06/20/2009 05:12 am ET | Updated May 25, 2011

"Lupus Isn't the Only Thing Eating Me Up About Health Care"

When Florida ACORN member Tamecka Pierce first got her employer-provided health insurance, she was ecstatic. No more dealing with the limitations and bureaucracy of the Medicaid system, which had been her sole option as an unemployed single mother with three children.

That joy was short lived. Just after she was accepted into the Blue Cross/Blue Shield program, she was diagnosed with lupus, an auto-immune disease in which the body slowly eats away at itself. The treatment is complex, ever-shifting, and life-long as there is no cure.

Predictably, Blue Cross/Blue Shield spent months fighting not to cover Tamecka. When she finally won, her problems didn’t end. As the sole breadwinner, money is always an issue. On a monthly basis, Tamecka found herself choosing between medications and visits to specialist, or between health care and other bills.  

But it doesn’t have to be this way.

If there were an adequate public health care plan, there’s a good chance that Tamecka could manage her lupus without having to make the kinds of choices she’s had to make to date. That’s why she and Florida ACORN are members of Health Care for America Now (HCAN) (ACORN members are a part of 16 state HCAN coalitions, playing the lead role in six) and are helping to fight for real health care reform.

Today, ACORN and HCAN are releasing a report documenting the way in which the increasing consolidation in the health insurance industry in driving up premiums and how the resulting profits are being used to compensate top executives and shareholders rather than provide adequate coverage for people like Tamecka.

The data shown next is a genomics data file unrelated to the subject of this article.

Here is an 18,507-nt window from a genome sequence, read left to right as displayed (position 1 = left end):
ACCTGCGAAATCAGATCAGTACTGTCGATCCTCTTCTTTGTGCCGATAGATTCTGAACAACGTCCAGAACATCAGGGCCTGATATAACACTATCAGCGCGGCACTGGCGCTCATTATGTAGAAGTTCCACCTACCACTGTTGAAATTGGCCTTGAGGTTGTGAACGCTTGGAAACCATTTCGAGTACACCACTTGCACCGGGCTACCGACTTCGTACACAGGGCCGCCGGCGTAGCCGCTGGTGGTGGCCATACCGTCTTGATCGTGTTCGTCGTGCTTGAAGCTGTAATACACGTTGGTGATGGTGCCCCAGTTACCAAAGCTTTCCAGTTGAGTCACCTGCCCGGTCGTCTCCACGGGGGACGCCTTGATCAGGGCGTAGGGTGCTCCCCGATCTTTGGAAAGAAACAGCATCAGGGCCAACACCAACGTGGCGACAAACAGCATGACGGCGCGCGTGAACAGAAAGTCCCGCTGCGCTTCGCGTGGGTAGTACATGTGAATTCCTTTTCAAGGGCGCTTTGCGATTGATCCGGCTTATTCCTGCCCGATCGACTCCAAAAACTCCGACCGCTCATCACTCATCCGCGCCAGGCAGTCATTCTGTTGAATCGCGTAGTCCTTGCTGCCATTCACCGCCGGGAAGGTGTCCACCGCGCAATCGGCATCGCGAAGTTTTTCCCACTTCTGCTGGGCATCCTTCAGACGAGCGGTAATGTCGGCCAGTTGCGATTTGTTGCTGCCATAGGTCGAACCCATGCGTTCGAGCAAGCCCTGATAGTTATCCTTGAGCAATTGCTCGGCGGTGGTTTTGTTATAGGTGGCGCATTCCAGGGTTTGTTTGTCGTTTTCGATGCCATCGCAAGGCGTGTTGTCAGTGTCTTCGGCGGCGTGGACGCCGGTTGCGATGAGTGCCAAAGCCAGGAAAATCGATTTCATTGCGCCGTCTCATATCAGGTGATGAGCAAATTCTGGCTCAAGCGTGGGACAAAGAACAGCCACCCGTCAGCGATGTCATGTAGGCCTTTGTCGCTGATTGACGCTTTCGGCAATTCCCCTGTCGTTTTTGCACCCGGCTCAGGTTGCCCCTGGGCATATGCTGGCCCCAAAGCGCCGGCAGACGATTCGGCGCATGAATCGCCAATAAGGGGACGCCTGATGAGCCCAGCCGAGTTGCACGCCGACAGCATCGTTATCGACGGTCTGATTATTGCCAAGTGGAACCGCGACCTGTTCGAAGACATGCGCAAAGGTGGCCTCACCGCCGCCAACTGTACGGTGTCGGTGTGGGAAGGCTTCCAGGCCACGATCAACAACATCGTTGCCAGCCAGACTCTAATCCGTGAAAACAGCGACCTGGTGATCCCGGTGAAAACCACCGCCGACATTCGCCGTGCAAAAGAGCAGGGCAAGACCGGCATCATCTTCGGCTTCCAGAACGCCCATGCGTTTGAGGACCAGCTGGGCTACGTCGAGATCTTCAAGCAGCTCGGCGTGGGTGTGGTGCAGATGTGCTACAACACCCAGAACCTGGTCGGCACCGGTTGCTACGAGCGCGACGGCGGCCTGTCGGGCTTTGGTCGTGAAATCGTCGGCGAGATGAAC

As the report makes clear, a primary factor in the skyrocketing costs of health care – premiums have increased 87% over the past 6 years – is the stunning lack of competition. The American Medical Association reports 95 percent of insurance markets in the United States are now highly concentrated.

Where are our premiums going in this non-competitive marketplace? Straight into corporate profits. According to the Securities and Exchange Commission, profits at 13 of the country’s largest publicly-traded health insurance companies in 2007 rose 405 percent from 2000 to 2007, from $3.7 billion to $15 billion.

ACORN and HCAN are proposing the creation of a public health insurance option, which would introduce a healthy dose of competition in the arenas of cost and quality.

“This is the starkest evidence yet that the private health care insurance market is in bad need of some healthy competition,” Senator Schumer said. “A public health insurance option is critical to ensure the greatest amount of choice possible for consumers. We believe that it is fully possible to create a public health insurance plan that delivers all the benefits of increased competition without relying on unfair, built-in advantages. If a level playing field exists, then private insurers will have to compete based on quality of care and pricing, instead of just competing for the healthiest consumers.”


Importantly, a public health insurance plan would challenge the profit-driven industry consolidation while building upon the current health care delivery system in this country. By pursuing this approach, we'd be guaranteeing that the 47 million people now without coverage in this country will have health care, while increasing the overall likelihood of success in reforming the health care system.

You can help fight back against insurance companies and their obscene profits by contacting your elected representatives and letting them know that, at a minimum, real health care reform MUST include a public health plan.

Tamecka Pierce is doing it for herself and her children. As she said, “Lupus isn’t the only thing eating me up about health care!”

Let’s stand with her and seize our best opportunity in decades for health care reform.